¶23.14 (p216): "Complex ideas of substances. - [.....] Our specific ideas of substances are nothing else but a collection of a certain number of simple ideas, considered as united in one thing. These ideas of substances, though they are commonly called 'simple apprehensions' [.....] yet, in effect, are complex and compounded. Thus the idea which an Englishman signifies by the name 'swan' is white colour, long neck, red beak, black legs, and whole feet, and all these of a certain size, with a power of swimming in the water, and making a certain kind of noise [.....] properties, which all terminate in sensible simple ideas, all united in one common subject."
1991 Interpretation: This is a general restatement of Locke's argument so far. Note the phrase "considered as united", and the element of supposition implied therein.
¶23.37 (p225): "Recapitulation. - "And thus we have seen what kind of ideas we have of substances of all kinds, wherein they consist, and how we come by them. From whence, I think, it is very evident, first, that all our ideas of the several sorts of substances are nothing but collections of simple ideas with a supposition of something to which they belong, and in which they subsist; though of this supposed something we have no clear distinct idea at all ....."
1991 Interpretation: This paragraph restates ¶23.1, ¶23.3, ¶23.4, and ¶23.6, and is the one which gave the current paper its title.
[Continued] "Secondly, that all the simple ideas that, thus united in one common substratum, make up our complex ideas of several sorts of substances, are no other but such as we have received from sensation or reflection [.....]"
1991 Interpretation: This is one of the classic statements of the "British Empiricist" school of philosophy, namely that there are no "innate ideas" in the developing mind; that everything, in other words, results from nurture rather than nature. It is presumably one of those accidents of history that the nature-nurture debate has stimulated general psychological discussion, whilst the object recognition debate has been restricted to cognitivists.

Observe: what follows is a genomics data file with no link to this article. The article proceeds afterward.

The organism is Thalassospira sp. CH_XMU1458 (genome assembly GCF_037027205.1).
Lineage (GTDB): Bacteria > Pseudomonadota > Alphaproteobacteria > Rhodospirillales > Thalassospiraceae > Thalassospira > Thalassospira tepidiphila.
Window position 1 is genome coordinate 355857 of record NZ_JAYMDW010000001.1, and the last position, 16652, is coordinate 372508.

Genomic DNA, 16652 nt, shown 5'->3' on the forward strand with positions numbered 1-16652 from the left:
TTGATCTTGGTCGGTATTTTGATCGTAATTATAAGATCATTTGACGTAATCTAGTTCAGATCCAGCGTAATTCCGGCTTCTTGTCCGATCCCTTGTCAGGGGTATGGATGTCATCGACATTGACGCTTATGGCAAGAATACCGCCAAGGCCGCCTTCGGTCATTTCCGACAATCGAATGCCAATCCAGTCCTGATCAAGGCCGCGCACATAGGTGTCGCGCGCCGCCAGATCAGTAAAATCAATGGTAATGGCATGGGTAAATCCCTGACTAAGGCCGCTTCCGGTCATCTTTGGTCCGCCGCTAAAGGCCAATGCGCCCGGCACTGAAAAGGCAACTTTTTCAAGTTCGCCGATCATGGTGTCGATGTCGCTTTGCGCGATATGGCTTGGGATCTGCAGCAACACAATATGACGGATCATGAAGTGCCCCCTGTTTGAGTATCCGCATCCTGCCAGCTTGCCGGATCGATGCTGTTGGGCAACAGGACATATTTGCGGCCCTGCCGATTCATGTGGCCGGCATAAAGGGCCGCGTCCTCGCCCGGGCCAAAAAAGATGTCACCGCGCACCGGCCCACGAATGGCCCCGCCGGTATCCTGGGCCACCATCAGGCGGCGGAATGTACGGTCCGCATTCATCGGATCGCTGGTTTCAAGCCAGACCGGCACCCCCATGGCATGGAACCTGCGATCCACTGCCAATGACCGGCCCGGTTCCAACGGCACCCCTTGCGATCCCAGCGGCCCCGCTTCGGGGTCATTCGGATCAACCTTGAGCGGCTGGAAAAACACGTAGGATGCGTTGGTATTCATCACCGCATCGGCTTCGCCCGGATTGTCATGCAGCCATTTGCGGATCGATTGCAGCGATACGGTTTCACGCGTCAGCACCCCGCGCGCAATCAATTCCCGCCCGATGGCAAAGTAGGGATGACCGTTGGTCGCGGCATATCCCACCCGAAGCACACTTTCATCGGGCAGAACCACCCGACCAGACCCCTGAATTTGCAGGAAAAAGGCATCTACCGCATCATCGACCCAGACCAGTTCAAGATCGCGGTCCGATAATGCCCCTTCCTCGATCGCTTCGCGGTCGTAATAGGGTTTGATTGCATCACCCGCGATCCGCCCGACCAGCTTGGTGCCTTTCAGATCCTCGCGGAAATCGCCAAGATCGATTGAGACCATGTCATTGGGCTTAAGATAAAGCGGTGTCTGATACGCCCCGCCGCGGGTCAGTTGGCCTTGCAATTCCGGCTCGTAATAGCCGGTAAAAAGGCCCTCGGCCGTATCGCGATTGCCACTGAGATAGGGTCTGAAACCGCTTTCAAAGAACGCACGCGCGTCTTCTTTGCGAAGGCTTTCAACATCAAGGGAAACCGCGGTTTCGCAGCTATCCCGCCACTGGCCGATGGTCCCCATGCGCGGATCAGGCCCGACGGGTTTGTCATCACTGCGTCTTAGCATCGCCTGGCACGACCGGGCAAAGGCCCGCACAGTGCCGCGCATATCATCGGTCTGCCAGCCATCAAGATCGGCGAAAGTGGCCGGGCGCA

[Continued] "Thirdly, that most of the simple ideas that make up our complex ideas of substances, when truly considered, are only powers, however we are apt to take them for positive qualities; eg. the greatest part of the ideas that make up our complex idea of gold are yellowness, great weight, ductility, fusibility, and solubility in aqua regia, etc., all united together in an unknown substratum; all which ideas are nothing else but so many relations to other substances."
1991 Interpretation: This final point reinforces the earlier assertion [see ¶23.7 above] that much of what we know about any one object class derives from the way it acts upon or is affected by other object classes. This view is highly compatible with the modern "semantic network" approach to explaining human conceptual knowledge.
1 - Scene Setting: The Cost of Cognitive Modularity
The aim of this 1991 conference presentation was to provide a database designer's perspective on the technicalities traditionally left implicit by the authors of the large modular diagrams which had become popular within psycholinguistics during the 1980s, and our rationale for so doing lay in the observation that such models are routinely left so seriously incomplete in isolation, and so incompatible with each other in combination, that they contribute little to the progressive accumulation of scientific data and common understanding. In other words, that models are often theoretically neutral, and sometimes a downright hindrance. We were also tangentially critical of the technical rigour of cognitive modelling, given the number of examples of good practice available in the engineering literature in general, and in the computing literature in particular. Few 1980s cognitive modellers used the full facilities of, say, the Gane and Sarson (1977) or the Yourdon and Constantine (1979) dataflow methodologies.
Our concern for improving the heuristic value of cognitive models led us immediately to the longer-standing debate on cognitive modularity (for this is what most models are models of), and the guiding principle here is simplicity itself - no processing architecture, biological or otherwise, can "go modular" without paying in some way for that privilege. Here are the major pros and cons .....
The Benefits of Modularity: The principal benefits of cognitive modularity are (a) that it brings simplicity in terms of the size and functionality of the individual modules, (b) that because there is accordingly less to know or say about any one module, they are much easier to upgrade successfully, and (c) that compelling prima facie similarities can be seen between highly modular cognitive diagrams and the known functional mapping of the human cerebral cortex.